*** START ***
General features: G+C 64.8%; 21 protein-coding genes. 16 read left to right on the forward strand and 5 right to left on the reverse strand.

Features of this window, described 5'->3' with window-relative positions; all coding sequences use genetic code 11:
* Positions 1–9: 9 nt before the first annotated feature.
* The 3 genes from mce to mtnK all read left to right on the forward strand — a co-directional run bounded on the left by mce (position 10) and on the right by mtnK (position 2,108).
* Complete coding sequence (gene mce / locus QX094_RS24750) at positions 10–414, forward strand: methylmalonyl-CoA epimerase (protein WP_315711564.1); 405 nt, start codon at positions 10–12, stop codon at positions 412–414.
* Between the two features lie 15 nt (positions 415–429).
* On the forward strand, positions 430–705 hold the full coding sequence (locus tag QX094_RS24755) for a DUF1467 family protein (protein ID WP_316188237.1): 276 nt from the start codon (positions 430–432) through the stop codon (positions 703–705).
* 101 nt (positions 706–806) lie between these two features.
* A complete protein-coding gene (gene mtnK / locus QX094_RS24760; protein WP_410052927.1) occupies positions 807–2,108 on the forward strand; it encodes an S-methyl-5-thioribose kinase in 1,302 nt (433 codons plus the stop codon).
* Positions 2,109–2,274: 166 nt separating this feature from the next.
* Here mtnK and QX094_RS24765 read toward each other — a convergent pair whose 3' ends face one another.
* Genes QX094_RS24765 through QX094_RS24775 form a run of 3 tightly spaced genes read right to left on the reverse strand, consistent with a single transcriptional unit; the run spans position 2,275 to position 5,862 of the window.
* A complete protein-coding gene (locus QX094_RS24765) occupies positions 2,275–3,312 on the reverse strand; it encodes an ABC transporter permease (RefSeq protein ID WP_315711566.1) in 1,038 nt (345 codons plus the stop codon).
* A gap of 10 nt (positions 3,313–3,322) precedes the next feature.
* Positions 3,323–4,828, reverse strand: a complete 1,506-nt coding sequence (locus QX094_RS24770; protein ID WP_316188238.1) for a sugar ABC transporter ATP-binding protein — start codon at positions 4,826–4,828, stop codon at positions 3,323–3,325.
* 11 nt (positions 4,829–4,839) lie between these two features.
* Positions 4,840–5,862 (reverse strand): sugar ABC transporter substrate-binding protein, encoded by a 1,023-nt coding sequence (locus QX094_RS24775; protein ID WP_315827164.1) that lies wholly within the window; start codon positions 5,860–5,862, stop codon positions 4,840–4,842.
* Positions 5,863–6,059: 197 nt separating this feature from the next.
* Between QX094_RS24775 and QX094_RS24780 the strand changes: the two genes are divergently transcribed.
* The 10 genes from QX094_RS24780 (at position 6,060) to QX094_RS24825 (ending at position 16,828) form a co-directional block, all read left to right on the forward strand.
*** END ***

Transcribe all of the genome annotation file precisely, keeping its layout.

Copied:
General features: G+C 64.8%; 21 protein-coding genes. 16 read left to right on the forward strand and 5 right to left on the reverse strand.

Features of this window, described 5'->3' with window-relative positions; all coding sequences use genetic code 11:
* Positions 1–9: 9 nt before the first annotated feature.
* The 3 genes from mce to mtnK all read left to right on the forward strand — a co-directional run bounded on the left by mce (position 10) and on the right by mtnK (position 2,108).
* Complete coding sequence (gene mce / locus QX094_RS24750) at positions 10–414, forward strand: methylmalonyl-CoA epimerase (protein WP_315711564.1); 405 nt, start codon at positions 10–12, stop codon at positions 412–414.
* Between the two features lie 15 nt (positions 415–429).
* On the forward strand, positions 430–705 hold the full coding sequence (locus tag QX094_RS24755) for a DUF1467 family protein (protein ID WP_316188237.1): 276 nt from the start codon (positions 430–432) through the stop codon (positions 703–705).
* 101 nt (positions 706–806) lie between these two features.
* A complete protein-coding gene (gene mtnK / locus QX094_RS24760; protein WP_410052927.1) occupies positions 807–2,108 on the forward strand; it encodes an S-methyl-5-thioribose kinase in 1,302 nt (433 codons plus the stop codon).
* Positions 2,109–2,274: 166 nt separating this feature from the next.
* Here mtnK and QX094_RS24765 read toward each other — a convergent pair whose 3' ends face one another.
* Genes QX094_RS24765 through QX094_RS24775 form a run of 3 tightly spaced genes read right to left on the reverse strand, consistent with a single transcriptional unit; the run spans position 2,275 to position 5,862 of the window.
* A complete protein-coding gene (locus QX094_RS24765) occupies positions 2,275–3,312 on the reverse strand; it encodes an ABC transporter permease (RefSeq protein ID WP_315711566.1) in 1,038 nt (345 codons plus the stop codon).
* A gap of 10 nt (positions 3,313–3,322) precedes the next feature.
* Positions 3,323–4,828, reverse strand: a complete 1,506-nt coding sequence (locus QX094_RS24770; protein ID WP_316188238.1) for a sugar ABC transporter ATP-binding protein — start codon at positions 4,826–4,828, stop codon at positions 3,323–3,325.
* 11 nt (positions 4,829–4,839) lie between these two features.
* Positions 4,840–5,862 (reverse strand): sugar ABC transporter substrate-binding protein, encoded by a 1,023-nt coding sequence (locus QX094_RS24775; protein ID WP_315827164.1) that lies wholly within the window; start codon positions 5,860–5,862, stop codon positions 4,840–4,842.
* Positions 5,863–6,059: 197 nt separating this feature from the next.
* Between QX094_RS24775 and QX094_RS24780 the strand changes: the two genes are divergently transcribed.
* The 10 genes from QX094_RS24780 (at position 6,060) to QX094_RS24825 (ending at position 16,828) form a co-directional block, all read left to right on the forward strand.